It was going to be the â€œHearthstone Killerâ€, or so many fans claimed. There would be multiple lanes, dozens of game-deciding micro-decisions and, most importantly of all, a million dollar tournament. Despite an announcement so rocky that describing it as â€œmixed reviewsâ€ would be generous â€“ think of another â€œdo you guys not have phonesâ€ moment â€“ Valve spent almost eighteen months keeping us in suspense about its upcoming project, Artifact: the DOTA Card Game. However, what seemed like a chilly reception served as an omen for things to come. In November 2018 â€“ following a preview tournament heavily slated for being too complex for casual viewers â€“ Artifact launched with a player base peaking at 60,740. Its opening Twitch numbers were also impressive and briefly exerted dominance over those of GWENT, a CCG fresh off its â€œHomecomingâ€ revamp. CD Projekt Redâ€™s acclaimed card game was also nursing its own casualties, with big names like Sean â€œSwimâ€ Huguenard jumping ship to join the Artifact esports team. That said, Valveâ€™s launch wasnâ€™t without its issues. Many considered their decision to lock the game behind a launch price as evidence of Valveâ€™s blatant arrogance. After all, they were the creators of Steam, an online store that millions of PC gamers depend on. Could they afford to take risks like this? Well, Valve have always had a unique approach to their games so itâ€™s no mystery that theyâ€™d want to add their own touch to the CCG/TCG genre. But charging $19.99 left a sour taste in the mouth of thousands of potential customers. The key to a good card game is downloading the free-to-play client to try out a few games and then, on realising youâ€™re enjoying yourself, perhaps investing around $20 on card packs to build a semi-viable deck. With Artifact, potential customers were forced to already make a financial commitment before the game had finished downloading. To be fair, there was a money-back guarantee in place, providing you didnâ€™t open your starter packs â€“ but paying up front was still required. Fast forward almost six months, Artifact has lost 99.5% of its player base, barely surpasses 50 average Twitch viewers, and has seen the back of 13 team members, Richard Garfield included. The light has fallen on a project that once had the world at its feet. Artifact: Homecoming? Going back to the drawing board is all the rage these days. Everybody thought CDPRâ€™s decision to starve GWENT: The Witcher Card Game of new content for six months while they devoted their full capacity to revamping it would result in their entire player base abandoning them for upcoming titles like Artifact â€“ no irony desired. Despite a shaky launch, GWENT: Homecoming has returned to the top of the food chain and has just released its first expansion, Crimson Curse, to vast acclaim. And as recently as last week. Valve finally found where they left the password for the @PlayArtifact Twitter account to release a statement on the state of the game. They said, â€œArtifact represents the largest discrepancy between our expectations for how one of our games would be received and the actual outcome.â€ This statement alone speaks volumes on their initial expectations for the game. Itâ€™s been no secret that Valve have wanted to create a competent rival for Blizzardâ€™s Hearthstone and Iâ€™m not ashamed to admit that I thought this would be it. Many lovers of CCGs were growing tired of their ability to outplay opponents being kicked to the curb by game-deciding RNG. Unfortunately, criticisms towards Artifactâ€™s complexity and own RNG from cards like Cheating Death proved impossible to ignore. A companyâ€™s Half Life We can exchange memes on the failure of Artifact all we like, but itâ€™s important to remember that the game still has a loyal, if small, community. This week, I spent some time on its official Reddit page to understand the thoughts of the hardcore fans. Are they waiting around for the alleged â€œmillion dollar tournamentâ€ that has assumedly been placed on the back burner? Maybe some are, though most seem emotionally and financially invested in a game that they believe still has potential. To them I say, I feel your pain. While I havenâ€™t played since January, my playtime exceeds 150 hours and my account has next to a full collection of the Call to Arms set. Michael â€œNoControlâ€ Toryk, member of TeamRankster and founder of the Wild Hunt North America tournament series, had this to say: â€œFrom an extremely experienced card player perspective, Artifact is a wonderful game. Where they failed (and what every card game needs) is to capture the casual audience. The game was simply too hard for people who werenâ€™t grinding it every day.â€ I also asked him whether he felt the RNG of Creep deployment and combat arrows were bad for the game. He added: â€œI look at it similar to getting mana screwed in Magic or losing a hand you were heavily favoured in Poker. Sometimes, you are on the low end of the bell curve for variance.â€ What happens now? For a start, making the game free to play already puts the ball in the court of casual players. They can try it with no strings attached. Valve will still have plenty of ways to make money off the game through the trading market and microtransactions. Is it time they swallowed their pride and faced facts? Once upon a time, they ruled PC gaming with an iron fist. Now, not so much. A rival of Epic proportions approaches. If Artifactâ€™s â€œdeep rooted issuesâ€ arenâ€™t enough, the success of Epic Games online store should serve as the wake-up call that Valve needs to get their act together. They have a backlog of beloved games crying out for sequels and fresh updates, not to mention a community mod for DOTA 2 thatâ€™s taking over the world. Valve are no strangers to building on the creativity of their fans. Itâ€™s time they got to work.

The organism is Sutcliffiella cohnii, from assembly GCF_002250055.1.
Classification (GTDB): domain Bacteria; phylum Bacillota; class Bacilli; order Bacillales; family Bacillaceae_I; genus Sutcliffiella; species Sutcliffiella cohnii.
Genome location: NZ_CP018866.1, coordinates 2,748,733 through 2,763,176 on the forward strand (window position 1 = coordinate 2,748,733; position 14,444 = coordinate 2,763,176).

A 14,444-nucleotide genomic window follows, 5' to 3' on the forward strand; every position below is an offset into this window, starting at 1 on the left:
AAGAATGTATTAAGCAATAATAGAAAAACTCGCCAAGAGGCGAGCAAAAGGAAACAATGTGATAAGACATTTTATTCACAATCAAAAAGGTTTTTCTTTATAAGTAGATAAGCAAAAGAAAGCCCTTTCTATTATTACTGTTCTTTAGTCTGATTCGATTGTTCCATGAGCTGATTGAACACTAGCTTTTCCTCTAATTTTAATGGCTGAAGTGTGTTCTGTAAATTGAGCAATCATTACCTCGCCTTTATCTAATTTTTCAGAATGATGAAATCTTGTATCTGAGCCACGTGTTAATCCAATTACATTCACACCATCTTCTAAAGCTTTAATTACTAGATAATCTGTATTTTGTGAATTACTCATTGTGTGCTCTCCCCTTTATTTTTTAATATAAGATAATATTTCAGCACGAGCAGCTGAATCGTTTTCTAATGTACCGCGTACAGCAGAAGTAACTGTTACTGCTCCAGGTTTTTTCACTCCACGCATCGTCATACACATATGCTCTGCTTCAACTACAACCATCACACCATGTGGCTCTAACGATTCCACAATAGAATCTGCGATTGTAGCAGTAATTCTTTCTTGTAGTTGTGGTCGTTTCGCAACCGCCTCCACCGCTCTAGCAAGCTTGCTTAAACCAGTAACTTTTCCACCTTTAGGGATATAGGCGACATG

Artifact: what went wrong?
Published on April 8th, 2019